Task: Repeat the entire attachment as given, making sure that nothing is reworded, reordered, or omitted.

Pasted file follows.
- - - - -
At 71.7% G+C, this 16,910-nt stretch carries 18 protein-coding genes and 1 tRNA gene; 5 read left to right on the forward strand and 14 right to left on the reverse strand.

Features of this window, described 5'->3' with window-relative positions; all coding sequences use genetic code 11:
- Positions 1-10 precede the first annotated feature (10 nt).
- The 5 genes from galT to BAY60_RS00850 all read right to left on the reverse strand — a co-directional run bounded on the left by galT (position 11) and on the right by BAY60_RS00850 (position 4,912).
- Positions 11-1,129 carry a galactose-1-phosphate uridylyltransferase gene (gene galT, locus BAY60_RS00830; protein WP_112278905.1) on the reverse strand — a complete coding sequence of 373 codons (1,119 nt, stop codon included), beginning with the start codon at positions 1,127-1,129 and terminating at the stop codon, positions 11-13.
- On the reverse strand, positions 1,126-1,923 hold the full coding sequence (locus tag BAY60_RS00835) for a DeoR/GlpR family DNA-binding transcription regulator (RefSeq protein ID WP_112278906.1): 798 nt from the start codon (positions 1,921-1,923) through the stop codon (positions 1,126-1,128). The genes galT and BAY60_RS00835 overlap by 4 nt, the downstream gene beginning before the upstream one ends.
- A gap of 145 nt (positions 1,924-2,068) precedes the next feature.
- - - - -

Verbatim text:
At 71.7% G+C, this 16,910-nt stretch carries 18 protein-coding genes and 1 tRNA gene; 5 read left to right on the forward strand and 14 right to left on the reverse strand.

Features of this window, described 5'->3' with window-relative positions; all coding sequences use genetic code 11:
- Positions 1-10 precede the first annotated feature (10 nt).
- The 5 genes from galT to BAY60_RS00850 all read right to left on the reverse strand — a co-directional run bounded on the left by galT (position 11) and on the right by BAY60_RS00850 (position 4,912).
- Positions 11-1,129 carry a galactose-1-phosphate uridylyltransferase gene (gene galT, locus BAY60_RS00830; protein WP_112278905.1) on the reverse strand — a complete coding sequence of 373 codons (1,119 nt, stop codon included), beginning with the start codon at positions 1,127-1,129 and terminating at the stop codon, positions 11-13.
- On the reverse strand, positions 1,126-1,923 hold the full coding sequence (locus tag BAY60_RS00835) for a DeoR/GlpR family DNA-binding transcription regulator (RefSeq protein ID WP_112278906.1): 798 nt from the start codon (positions 1,921-1,923) through the stop codon (positions 1,126-1,128). The genes galT and BAY60_RS00835 overlap by 4 nt, the downstream gene beginning before the upstream one ends.
- A gap of 145 nt (positions 1,924-2,068) precedes the next feature.